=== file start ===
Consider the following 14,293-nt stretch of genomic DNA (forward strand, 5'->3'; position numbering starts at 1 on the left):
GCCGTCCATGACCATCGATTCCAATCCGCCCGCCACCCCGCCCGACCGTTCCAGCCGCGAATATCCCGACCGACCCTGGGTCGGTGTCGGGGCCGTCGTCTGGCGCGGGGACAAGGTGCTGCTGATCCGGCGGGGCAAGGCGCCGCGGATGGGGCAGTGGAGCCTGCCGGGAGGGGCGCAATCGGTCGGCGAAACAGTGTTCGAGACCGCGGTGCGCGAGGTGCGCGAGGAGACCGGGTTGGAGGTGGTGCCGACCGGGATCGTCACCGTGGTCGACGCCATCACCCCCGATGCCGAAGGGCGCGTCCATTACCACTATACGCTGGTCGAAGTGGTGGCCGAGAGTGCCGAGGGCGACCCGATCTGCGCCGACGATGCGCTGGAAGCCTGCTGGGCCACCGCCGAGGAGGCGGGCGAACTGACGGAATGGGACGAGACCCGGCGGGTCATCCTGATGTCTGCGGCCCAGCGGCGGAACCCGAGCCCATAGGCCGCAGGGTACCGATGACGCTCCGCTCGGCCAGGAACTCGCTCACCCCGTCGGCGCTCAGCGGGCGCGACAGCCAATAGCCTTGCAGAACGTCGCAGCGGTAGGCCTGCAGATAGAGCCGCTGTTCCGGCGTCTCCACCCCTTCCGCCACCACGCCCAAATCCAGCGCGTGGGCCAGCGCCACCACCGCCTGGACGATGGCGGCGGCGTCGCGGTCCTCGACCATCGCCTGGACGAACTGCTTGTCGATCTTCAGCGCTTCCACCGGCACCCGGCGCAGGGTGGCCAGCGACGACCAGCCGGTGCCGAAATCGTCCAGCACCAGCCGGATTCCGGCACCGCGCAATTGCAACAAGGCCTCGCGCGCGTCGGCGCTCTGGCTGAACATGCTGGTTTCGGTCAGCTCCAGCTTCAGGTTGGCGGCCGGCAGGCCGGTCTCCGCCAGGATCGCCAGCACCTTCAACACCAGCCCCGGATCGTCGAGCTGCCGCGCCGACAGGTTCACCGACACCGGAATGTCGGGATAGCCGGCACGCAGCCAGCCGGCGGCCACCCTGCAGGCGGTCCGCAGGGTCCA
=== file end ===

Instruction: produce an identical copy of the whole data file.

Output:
Consider the following 14,293-nt stretch of genomic DNA (forward strand, 5'->3'; position numbering starts at 1 on the left):
GCCGTCCATGACCATCGATTCCAATCCGCCCGCCACCCCGCCCGACCGTTCCAGCCGCGAATATCCCGACCGACCCTGGGTCGGTGTCGGGGCCGTCGTCTGGCGCGGGGACAAGGTGCTGCTGATCCGGCGGGGCAAGGCGCCGCGGATGGGGCAGTGGAGCCTGCCGGGAGGGGCGCAATCGGTCGGCGAAACAGTGTTCGAGACCGCGGTGCGCGAGGTGCGCGAGGAGACCGGGTTGGAGGTGGTGCCGACCGGGATCGTCACCGTGGTCGACGCCATCACCCCCGATGCCGAAGGGCGCGTCCATTACCACTATACGCTGGTCGAAGTGGTGGCCGAGAGTGCCGAGGGCGACCCGATCTGCGCCGACGATGCGCTGGAAGCCTGCTGGGCCACCGCCGAGGAGGCGGGCGAACTGACGGAATGGGACGAGACCCGGCGGGTCATCCTGATGTCTGCGGCCCAGCGGCGGAACCCGAGCCCATAGGCCGCAGGGTACCGATGACGCTCCGCTCGGCCAGGAACTCGCTCACCCCGTCGGCGCTCAGCGGGCGCGACAGCCAATAGCCTTGCAGAACGTCGCAGCGGTAGGCCTGCAGATAGAGCCGCTGTTCCGGCGTCTCCACCCCTTCCGCCACCACGCCCAAATCCAGCGCGTGGGCCAGCGCCACCACCGCCTGGACGATGGCGGCGGCGTCGCGGTCCTCGACCATCGCCTGGACGAACTGCTTGTCGATCTTCAGCGCTTCCACCGGCACCCGGCGCAGGGTGGCCAGCGACGACCAGCCGGTGCCGAAATCGTCCAGCACCAGCCGGATTCCGGCACCGCGCAATTGCAACAAGGCCTCGCGCGCGTCGGCGCTCTGGCTGAACATGCTGGTTTCGGTCAGCTCCAGCTTCAGGTTGGCGGCCGGCAGGCCGGTCTCCGCCAGGATCGCCAGCACCTTCAACACCAGCCCCGGATCGTCGAGCTGCCGCGCCGACAGGTTCACCGACACCGGAATGTCGGGATAGCCGGCACGCAGCCAGCCGGCGGCCACCCTGCAGGCGGTCCGCAGGGTCCA